A history of the controversial Oscar-winning film that signaled a dramatic shift in American popular culture
The director John Schlesinger’s Darling was nominated for five Academy Awards and introduced the world to the transcendently talented Julie Christie. Suddenly the toast of Hollywood, Schlesinger used his newfound clout to film an expensive Eastmancolor adaptation of Far from the Madding Crowd. Expectations were huge, making the movie’s complete critical and commercial failure even more devastating, and Schlesinger suddenly found himself persona non grata in the Hollywood circles he had hoped to join.
Given his recent travails, Schlesinger’s next project seemed doubly daring, bordering on foolish. James Leo Herlihy’s novel Midnight Cowboy, about a Texas hustler trying to survive on the mean streets of 1960s New York, was dark and transgressive. Perhaps something about the book’s unsparing portrait of cultural alienation resonated with him. His decision to film it began one of the unlikelier convergences in cinematic history, centered around a city that seemed, at first glance, as unwelcoming as Herlihy’s novel itself.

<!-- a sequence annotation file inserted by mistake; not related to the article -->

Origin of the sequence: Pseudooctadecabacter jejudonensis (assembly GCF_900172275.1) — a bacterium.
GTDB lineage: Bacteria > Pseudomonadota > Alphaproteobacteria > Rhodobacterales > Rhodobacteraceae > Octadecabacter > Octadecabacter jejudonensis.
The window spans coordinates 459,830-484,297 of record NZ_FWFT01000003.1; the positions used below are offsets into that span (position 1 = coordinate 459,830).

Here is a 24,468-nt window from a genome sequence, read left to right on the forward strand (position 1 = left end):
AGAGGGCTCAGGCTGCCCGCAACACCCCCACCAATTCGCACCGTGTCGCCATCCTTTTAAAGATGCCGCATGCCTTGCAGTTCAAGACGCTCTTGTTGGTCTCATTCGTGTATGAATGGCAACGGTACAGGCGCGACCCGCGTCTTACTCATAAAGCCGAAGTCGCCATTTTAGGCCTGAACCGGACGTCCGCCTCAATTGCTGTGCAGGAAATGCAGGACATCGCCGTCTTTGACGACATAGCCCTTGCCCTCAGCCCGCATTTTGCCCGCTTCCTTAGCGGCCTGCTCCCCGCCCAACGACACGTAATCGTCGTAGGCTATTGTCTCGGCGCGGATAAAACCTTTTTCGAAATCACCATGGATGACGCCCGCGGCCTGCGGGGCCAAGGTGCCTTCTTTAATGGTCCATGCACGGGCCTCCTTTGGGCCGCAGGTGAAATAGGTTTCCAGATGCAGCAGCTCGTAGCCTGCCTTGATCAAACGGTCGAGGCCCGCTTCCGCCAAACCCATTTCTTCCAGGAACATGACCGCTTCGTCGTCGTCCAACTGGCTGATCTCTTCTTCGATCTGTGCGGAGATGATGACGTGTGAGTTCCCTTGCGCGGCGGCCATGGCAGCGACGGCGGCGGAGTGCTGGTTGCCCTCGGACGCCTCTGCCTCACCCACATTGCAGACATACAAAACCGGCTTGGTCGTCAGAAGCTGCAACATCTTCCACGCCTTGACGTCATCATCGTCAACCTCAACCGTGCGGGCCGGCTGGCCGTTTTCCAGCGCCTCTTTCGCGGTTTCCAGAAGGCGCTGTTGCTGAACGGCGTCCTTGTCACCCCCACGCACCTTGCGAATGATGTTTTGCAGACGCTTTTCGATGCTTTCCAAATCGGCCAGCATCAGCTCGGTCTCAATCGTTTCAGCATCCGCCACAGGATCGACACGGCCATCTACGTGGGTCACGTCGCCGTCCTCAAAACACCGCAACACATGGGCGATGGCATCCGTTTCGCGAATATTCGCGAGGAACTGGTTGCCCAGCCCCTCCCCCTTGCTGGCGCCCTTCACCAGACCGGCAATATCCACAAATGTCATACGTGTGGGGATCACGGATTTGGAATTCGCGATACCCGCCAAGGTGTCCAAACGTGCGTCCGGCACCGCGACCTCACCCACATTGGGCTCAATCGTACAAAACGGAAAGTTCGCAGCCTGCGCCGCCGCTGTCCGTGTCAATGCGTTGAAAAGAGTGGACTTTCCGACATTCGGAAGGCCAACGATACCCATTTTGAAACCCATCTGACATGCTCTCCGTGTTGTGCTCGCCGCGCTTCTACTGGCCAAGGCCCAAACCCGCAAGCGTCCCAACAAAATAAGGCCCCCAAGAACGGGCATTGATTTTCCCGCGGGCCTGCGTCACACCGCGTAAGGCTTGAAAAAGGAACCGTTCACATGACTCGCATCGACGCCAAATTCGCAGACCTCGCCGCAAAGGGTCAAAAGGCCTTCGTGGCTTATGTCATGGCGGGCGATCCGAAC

Glenn Frankel’s Shooting “Midnight Cowboy” tells the story of a modern classic that, by all accounts, should never have become one in the first place. The film’s boundary-pushing subject matter—homosexuality, prostitution, sexual assault—earned it an X rating when it first appeared in cinemas in 1969. For Midnight Cowboy, Schlesinger—who had never made a film in the United States—enlisted Jerome Hellman, a producer smarting from a failed marriage, and Waldo Salt, a formerly blacklisted screenwriter with a tortured past. The decision to shoot on location in New York, at a time when the city was approaching its gritty nadir, backfired when a sanitation strike filled Manhattan with garbage fires and fears of dysentery.
Much more than a history of Schlesinger’s film, Shooting “Midnight Cowboy” is an arresting glimpse into the world from which it emerged: a troubled city that nurtured the talents and ambitions of the pioneering Polish cinematographer Adam Holender and the legendary casting director Marion Dougherty, who discovered both Dustin Hoffman and Jon Voight and supported them for the roles of Ratso Rizzo and Joe Buck—leading to one of the most intensely moving joint performances ever to appear on screen.
We follow Herlihy himself as he moves from the experimental confines of Black Mountain College to the theaters of Broadway, influenced by close relationships with Tennessee Williams and Anaïs Nin, and yet unable to find lasting literary success.
By turns madcap and serious, and enriched by interviews with Hoffman, Voight, and others, Shooting “Midnight Cowboy” is not only the definitive account of the film that unleashed a new wave of innovation in American cinema but also the story of a country (and an industry) beginning to break free from decades of cultural and sexual repression.